3D Technology

3D Bioprinting Startup Cocuus Raises €2.5M in Pre-Series A Featuring Meat Giant Cargill 

Spanish startup Cocuus has raised €2.5 million in its Pre Series A funding round to scale its 3D bioprinting technology for the production of alternative proteins. Cargill Ventures, the investment arm of the multinational meat giant Cargill, has backed the round to accelerate Cocuus’s process for producing plant or cell-based animal protein food analogs.

“We will be able to bring our technology within reach of corporations that want to print proteins on an industrial scale”

The Pre Series A funding round was also led by Big Idea Ventures, Eatable Adventures, and Tech Transfer UPV, after Cocuus had completed Eatable Adventures’ acceleration program, one of the top global accelerators for food tech startups. Navarra-based Cocuus now aims to scale its business model and expand into other international markets, enabling it to utilize its disruptive 3D bioprinting and robotics technologies

Founders Cocuus
Founders ©Cocuus

Spanish startup Cocuus claims it can print cutlets, bacon, lamb ribs, and salmon at a rate of 8 kilograms per minute, without the slaughter of any animals. The startup has been selected as a finalist for the first edition of Spain Foodtech, supported by the National Center for Technology and Food Safety (CNTA) and ICEX Spain Export and Investment.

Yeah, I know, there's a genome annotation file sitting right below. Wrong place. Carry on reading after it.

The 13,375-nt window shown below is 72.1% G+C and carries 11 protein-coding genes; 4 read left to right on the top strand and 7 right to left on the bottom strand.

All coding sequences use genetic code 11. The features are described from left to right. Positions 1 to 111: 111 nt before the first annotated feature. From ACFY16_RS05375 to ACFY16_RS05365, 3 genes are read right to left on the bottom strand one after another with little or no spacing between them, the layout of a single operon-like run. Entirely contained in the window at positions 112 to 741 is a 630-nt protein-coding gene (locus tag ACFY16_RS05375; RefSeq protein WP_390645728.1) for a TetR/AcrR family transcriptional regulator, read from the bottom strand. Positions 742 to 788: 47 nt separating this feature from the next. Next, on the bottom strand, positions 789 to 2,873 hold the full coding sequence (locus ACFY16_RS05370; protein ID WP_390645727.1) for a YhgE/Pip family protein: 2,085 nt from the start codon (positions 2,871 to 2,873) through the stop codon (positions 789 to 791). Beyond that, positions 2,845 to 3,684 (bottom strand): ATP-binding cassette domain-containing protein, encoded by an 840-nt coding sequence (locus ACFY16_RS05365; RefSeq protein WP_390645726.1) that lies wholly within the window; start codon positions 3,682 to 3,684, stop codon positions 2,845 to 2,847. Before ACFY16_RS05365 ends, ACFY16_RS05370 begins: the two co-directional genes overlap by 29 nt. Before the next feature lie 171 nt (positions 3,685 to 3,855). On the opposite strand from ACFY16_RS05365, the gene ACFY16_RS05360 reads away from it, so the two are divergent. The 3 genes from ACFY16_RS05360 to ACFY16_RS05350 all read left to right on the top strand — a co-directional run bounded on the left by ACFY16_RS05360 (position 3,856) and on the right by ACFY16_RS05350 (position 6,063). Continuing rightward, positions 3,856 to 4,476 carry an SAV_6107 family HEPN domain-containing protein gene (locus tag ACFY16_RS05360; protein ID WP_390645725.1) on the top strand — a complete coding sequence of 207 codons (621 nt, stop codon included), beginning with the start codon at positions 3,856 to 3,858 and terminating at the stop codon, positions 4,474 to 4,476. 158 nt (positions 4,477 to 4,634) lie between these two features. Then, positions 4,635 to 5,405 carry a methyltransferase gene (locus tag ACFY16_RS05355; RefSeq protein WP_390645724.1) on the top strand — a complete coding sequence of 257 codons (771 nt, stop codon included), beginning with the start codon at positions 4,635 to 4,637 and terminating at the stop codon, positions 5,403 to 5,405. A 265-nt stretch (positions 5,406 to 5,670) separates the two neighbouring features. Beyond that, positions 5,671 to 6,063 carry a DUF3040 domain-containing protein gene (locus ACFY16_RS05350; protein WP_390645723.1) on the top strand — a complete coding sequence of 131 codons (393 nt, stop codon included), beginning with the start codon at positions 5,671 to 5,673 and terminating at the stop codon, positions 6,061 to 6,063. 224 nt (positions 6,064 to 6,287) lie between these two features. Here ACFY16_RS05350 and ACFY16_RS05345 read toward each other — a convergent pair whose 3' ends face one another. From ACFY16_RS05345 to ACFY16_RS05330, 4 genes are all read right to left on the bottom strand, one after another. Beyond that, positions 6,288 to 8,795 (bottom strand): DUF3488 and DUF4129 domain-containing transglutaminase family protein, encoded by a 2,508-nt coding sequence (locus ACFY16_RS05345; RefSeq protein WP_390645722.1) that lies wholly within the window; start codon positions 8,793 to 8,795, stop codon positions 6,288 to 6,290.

Big Meat in Spanish food tech   

US meat giant Cargill is increasingly diversifying into the alt protein sector. Fellow Spanish startup Cubiq Foods recently received backing from Cargill as part of a $6 million funding for the development of cultivated fat for plant-based alternatives. Meanwhile, JBS SA, the largest meat processing company in the world, also recently completed the acquisition of Spanish cultivated meat startup BioTech Foods.

Patxi Larumbe, CEO and founder of Cocuus states: “We are very proud to have attracted the interest of international investors with this round of financing. Thanks to this capital injection we will be able to bring our technology within reach of corporations that want to print proteins on an industrial scale”. 

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